The key to success: stay active to avoid moping. We did not lack imagination: initiation to yoga, board games, sports sessions, films on the big screen…  This string of activities was possible thanks to the diversity of nationalities and personalities as creative as enthusiastic of the hostel without forgetting the team of the hostel very caring for us despite the very delicate situation (no help is planned for companies in Peru).

Hazardous official communication 

Registered since the beginning of the trip on Ariane (platform of the French government to keep in touch with its nationals in case of problems), I was surprised to have been very rarely contacted by email. Embassy releases were posted only on social media and were not always clear. If I managed to get a return ticket it was by bypassing the sometimes contradictory instructions that we received. I would still be stuck if I had tried online shopping on the internet or waited for Air France to contact me (as the embassy advised). Several people are still in Cusco today. They may have been less fortunate or perhaps less comfortable with the web or social media.

A repatriation worthy of a science fiction film 

First bus attempt

The first attempt to move French nationals from Cusco to Lima was, to say the least, lunar. Announced on Facebook at 3:30 p.m., for a bus departure at 5 p.m.: we rush to reach an unlikely address far enough from the tourist area without any idea of the rest of the program. By setting foot outside (for the first time in several days), we discover a deserted city. We realise that, without a mask, we are persona non grata on the buses. Pedestrians walk away when we approach. Once we use our scarves to cover our faces, passersby help us with a smile and show us the way.

When we arrive at our destination, we pay in cash the equivalent of an air ticket from Cusco to Lima. Once well-seated on the bus, a dramatic change: the transfer is canceled. The Ministry of Foreign Affairs of Peru finally refused the trip. We return to our hostel which, luckily, accepts us. This is not the case for other travelers who are denied entry to avoid contagion…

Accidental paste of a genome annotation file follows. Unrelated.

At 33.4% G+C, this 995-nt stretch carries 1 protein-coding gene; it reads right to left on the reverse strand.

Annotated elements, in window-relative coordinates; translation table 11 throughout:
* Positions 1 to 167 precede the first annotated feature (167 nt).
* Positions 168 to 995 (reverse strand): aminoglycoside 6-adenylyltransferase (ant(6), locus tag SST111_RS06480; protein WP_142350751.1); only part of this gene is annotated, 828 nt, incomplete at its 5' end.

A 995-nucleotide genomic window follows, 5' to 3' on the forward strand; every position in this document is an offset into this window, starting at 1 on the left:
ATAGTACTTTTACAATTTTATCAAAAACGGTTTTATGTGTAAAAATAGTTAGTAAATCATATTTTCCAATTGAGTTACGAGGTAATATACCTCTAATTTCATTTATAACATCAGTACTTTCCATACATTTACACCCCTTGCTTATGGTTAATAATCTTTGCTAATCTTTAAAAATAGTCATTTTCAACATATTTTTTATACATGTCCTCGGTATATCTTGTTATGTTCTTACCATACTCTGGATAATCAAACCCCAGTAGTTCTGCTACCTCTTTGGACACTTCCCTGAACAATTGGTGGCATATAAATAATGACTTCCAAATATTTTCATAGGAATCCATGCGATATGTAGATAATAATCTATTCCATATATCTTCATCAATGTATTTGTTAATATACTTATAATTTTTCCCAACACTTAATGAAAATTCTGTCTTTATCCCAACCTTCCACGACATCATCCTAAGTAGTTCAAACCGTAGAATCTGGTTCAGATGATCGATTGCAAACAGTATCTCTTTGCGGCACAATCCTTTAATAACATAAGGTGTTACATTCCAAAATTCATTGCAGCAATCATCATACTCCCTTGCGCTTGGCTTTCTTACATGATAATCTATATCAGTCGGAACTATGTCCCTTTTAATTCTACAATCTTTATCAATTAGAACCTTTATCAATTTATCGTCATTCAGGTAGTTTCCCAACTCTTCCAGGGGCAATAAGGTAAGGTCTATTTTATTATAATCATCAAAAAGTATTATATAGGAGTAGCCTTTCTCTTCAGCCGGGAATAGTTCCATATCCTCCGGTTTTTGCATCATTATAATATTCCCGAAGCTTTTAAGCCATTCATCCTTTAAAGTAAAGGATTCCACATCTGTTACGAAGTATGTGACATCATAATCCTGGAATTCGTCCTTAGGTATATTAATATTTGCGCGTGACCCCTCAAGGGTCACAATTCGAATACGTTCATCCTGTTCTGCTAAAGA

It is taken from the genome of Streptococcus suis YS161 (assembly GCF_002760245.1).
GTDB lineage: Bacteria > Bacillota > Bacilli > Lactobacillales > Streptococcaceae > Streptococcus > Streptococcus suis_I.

Second attempt by plane

The second, better organised attempt is just as mind-blowing. We have in hand our precious sesame: a flight from Cusco to reach Lima and then an Air France flight! At the first airport we are asked to line-up, mask on the face, and to keep more than a meter away from each other. A person in a full coat takes the temperature with an infrared laser gun. Our luggage is then deposited on the ground to be inspected by sniffer dogs before finally boarding the “humanitarian” plane (to use the pilot’s words). An hour later we land in Lima, greeted by the Marseillaise and by French gendarmes. A bus picks us up right off the plane to drop us off at the entrance to an improvised boarding area on the airport tarmac. We are not going to move from our seat: it is immigration and then Air France staff who comes to us.

Whilst in the plane, I find it difficult to sleep and after 30 hours of traveling I finally arrive, very tired. Once outside, the contrast is striking: the streets are full and there are few masks on the faces of passers-by!

An unforgettable experience  

The confinement in Cusco and the repatriation are such unique experiences that I am not ready to forget them. I definitely have lifelong memories of the people with whom I lived this confinement: they were able to make this stressful experience a pleasant one in so many ways that I feel forever grateful.